1911 Encyclopædia Britannica/Coral
CORAL, the hard skeletons of various marine organisms. It is chiefly carbonate of lime, and is secreted from sea-water and deposited in the tissues of Anthozoan polyps, the principal source of the coral-reefs of the world (see Anthozoa), of Hydroids (see Hydromedusae), less important in modern reef-building, but extremely abundant in Palaeozoic times, and of certain Algae. The skeletons of many other organisms, such as Polyzoa and Mollusca, contribute to coral masses but cannot be included in the term “coral.” The structure of coral animals (sometimes erroneously termed “coral insects”) is dealt within the articles cited above; for the distribution and formation of reefs see Coral-reefs.
Beyond their general utility and value as sources of lime, few of the corals present any special feature of industrial importance, excepting the red or precious coral (Corallium rubrum) of the Mediterranean Sea. It, however, is and has been from remote times very highly prized for jewelry, personal ornamentation and decorative purposes generally. About the beginning of the Christian era a great trade was carried on in coral between the Mediterranean and India, where it was highly esteemed as a substance endowed with mysterious sacred properties. It is remarked by Pliny that, previous to the existence of the Indian demand, the Gauls were in the habit of using it for the ornamentation of their weapons of war and helmets; but in his day, so great was the Eastern demand, that it was very rarely seen even in the regions which produced it. Among the Romans branches of coral were hung around children’s necks to preserve them from danger, and the substance had many medicinal virtues attributed to it. A belief in its potency as a charm continued to be entertained throughout medieval times; and even to the present day in Italy it is worn as a preservative from the evil eye, and by females as a cure for sterility.
The precious coral is found widespread on the borders and around the islands of the Mediterranean Sea. It ranges in depth from shallow water (25 to 50 ft.) to water over 1000 ft., but the most abundant beds are in the shallower areas. The most important fisheries extend along the coasts of Tunisia, Algeria and Morocco; but red coral is also obtained in the vicinity of Naples, near Leghorn and Genoa, and on the coasts of Sardinia, Corsica, Catalonia and Provence. It occurs also in the Atlantic off the north-west of Africa, and recently it has been dredged in deep water off the west of Ireland. Allied species of small commercial value have been obtained off Mauritius and near Japan. The black coral (Antipathes abies), formerly abundant in the Persian Gulf, and for which India is the chief market, has a wide distribution and grows to a considerable height and thickness in the tropical waters of the Great Barrier Reef of Australia.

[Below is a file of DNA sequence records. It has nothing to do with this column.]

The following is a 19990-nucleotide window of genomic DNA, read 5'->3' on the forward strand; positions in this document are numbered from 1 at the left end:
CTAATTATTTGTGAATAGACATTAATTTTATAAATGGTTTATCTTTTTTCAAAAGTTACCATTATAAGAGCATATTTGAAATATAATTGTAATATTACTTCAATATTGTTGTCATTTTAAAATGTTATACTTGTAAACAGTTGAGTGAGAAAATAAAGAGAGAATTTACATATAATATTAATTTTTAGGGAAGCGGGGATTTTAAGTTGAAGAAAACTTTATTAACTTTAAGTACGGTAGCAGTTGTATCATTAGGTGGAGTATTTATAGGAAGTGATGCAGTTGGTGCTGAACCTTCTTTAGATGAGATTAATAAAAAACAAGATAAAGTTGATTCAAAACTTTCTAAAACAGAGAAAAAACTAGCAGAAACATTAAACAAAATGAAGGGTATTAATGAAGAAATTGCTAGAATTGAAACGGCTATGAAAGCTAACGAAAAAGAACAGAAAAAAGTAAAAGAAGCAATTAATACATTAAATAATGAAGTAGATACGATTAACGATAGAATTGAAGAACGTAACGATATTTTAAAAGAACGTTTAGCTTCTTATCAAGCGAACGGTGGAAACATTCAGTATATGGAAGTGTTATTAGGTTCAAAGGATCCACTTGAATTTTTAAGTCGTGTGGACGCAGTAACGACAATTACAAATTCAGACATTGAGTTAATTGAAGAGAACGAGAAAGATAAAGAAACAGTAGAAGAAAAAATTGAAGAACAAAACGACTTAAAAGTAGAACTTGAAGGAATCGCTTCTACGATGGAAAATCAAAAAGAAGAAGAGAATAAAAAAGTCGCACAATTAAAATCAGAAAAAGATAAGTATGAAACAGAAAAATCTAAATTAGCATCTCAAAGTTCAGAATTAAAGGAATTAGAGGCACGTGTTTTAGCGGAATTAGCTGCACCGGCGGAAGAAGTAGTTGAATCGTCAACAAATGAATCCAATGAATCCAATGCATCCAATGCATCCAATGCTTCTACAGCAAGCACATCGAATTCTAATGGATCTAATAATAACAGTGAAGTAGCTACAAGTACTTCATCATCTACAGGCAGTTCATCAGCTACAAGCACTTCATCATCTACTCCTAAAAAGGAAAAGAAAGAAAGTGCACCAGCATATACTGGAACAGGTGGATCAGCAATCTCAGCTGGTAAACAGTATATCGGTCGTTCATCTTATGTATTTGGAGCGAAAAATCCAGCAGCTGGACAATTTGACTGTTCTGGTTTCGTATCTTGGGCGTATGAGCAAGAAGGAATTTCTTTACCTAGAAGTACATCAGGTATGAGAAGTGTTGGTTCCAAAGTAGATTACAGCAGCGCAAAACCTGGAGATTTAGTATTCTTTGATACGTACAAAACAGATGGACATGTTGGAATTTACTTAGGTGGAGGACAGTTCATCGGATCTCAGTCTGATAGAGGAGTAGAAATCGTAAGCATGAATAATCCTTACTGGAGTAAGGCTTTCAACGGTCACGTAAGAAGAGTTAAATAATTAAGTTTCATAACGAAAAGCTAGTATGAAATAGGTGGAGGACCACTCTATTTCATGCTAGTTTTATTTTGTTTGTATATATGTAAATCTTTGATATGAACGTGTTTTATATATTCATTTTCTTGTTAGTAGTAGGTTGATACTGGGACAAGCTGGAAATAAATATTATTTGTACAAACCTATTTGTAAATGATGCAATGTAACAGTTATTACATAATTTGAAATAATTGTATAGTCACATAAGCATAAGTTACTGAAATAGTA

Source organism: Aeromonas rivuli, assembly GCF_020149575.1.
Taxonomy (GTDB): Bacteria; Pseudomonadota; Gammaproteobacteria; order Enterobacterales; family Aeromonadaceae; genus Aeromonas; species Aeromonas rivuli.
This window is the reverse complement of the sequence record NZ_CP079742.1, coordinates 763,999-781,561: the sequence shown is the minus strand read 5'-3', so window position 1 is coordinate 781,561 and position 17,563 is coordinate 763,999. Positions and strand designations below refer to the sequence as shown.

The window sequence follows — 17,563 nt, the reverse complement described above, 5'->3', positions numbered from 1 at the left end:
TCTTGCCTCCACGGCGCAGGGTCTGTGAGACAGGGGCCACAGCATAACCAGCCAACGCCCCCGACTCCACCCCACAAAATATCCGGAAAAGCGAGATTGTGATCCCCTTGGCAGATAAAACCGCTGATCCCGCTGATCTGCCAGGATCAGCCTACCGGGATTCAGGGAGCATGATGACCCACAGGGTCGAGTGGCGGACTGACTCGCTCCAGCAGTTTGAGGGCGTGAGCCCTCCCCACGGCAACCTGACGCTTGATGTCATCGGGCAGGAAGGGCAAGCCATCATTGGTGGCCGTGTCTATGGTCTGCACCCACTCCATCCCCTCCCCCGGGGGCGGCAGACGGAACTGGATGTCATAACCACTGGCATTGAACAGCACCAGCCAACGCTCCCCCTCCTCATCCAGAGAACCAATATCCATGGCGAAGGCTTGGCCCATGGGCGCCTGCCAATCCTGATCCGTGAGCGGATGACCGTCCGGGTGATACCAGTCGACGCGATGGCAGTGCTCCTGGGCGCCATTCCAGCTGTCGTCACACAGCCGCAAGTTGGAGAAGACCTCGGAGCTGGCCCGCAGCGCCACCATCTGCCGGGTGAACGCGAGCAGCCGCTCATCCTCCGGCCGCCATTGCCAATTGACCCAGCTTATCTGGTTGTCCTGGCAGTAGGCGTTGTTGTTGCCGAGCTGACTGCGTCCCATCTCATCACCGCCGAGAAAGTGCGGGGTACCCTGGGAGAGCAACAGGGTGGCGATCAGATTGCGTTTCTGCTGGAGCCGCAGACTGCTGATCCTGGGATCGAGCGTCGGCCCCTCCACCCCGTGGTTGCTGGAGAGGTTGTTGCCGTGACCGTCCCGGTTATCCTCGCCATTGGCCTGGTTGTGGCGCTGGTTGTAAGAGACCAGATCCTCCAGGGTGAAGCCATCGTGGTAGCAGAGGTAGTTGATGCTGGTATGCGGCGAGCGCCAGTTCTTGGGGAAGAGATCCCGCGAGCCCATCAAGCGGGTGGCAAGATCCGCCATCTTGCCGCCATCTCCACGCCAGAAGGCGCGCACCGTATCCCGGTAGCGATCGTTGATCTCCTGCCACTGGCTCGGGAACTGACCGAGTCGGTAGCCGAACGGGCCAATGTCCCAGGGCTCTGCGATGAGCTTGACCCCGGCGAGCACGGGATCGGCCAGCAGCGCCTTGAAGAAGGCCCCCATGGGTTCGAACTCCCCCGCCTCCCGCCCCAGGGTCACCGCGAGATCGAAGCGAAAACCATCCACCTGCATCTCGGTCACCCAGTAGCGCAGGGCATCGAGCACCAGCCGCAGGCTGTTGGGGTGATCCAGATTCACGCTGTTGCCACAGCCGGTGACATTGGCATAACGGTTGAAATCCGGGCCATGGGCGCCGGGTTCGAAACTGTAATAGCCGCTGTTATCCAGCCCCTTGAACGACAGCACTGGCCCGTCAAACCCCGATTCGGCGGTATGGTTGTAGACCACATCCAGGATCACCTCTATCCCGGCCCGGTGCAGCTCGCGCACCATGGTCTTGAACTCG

From the middle ages downwards the securing of the right to the coral fisheries on the African coasts was an object of considerable rivalry among the Mediterranean communities of Europe. Previous to the 16th century they were controlled by the Italian republics. For a short period the Tunisian fisheries were secured by Charles V. to Spain; but the monopoly soon fell into the hands of the French, who held the right till the Revolutionary government in 1793 threw the trade open. For a short period (about 1806) the British government controlled the fisheries, and now they are again in the hands of the French authorities. Previous to the French Revolution much of the coral trade centred in Marseilles; but since that period, both the procuring of the raw material and the working of it up into the various forms in which it is used have become peculiarly Italian industries, centring largely in Naples, Rome and Genoa. On the Algerian coast, however, boats not flying the French flag have to pay heavy dues for the right to fish, and in the early years of the 20th century the once flourishing fisheries at La Calle were almost entirely neglected. Two classes of boats engage in the pursuit—a large size of from 12 to 14 tons, manned by ten or twelve hands, and a small size of 3 or 4 tons, with a crew of five or six. The large boats, dredging from March to October, collect from 650 to 850 ℔ of coral, and the small, working throughout the year, collect from 390 to 500 ℔. The Algerian reefs are divided into ten portions, of which only one is fished annually—ten years being considered sufficient for the proper growth of the coral.
The range of value of the various qualities of coral, according to colour and size, is exceedingly wide, and notwithstanding the steady Oriental demand its price is considerably affected by the fluctuations of fashion. While the price of the finest tints of rose pink may range from £80 to £120 per oz., ordinary red-coloured small pieces sell for about £2 per oz., and the small fragments called collette, used for children’s necklaces, cost about 5s. per oz. In China large spheres of good coloured coral command high prices, being in great requisition for the button of office worn by the mandarins. It also finds a ready market throughout India and in Central Asia; and with the negroes of Central Africa and of America it is a favourite ornamental substance.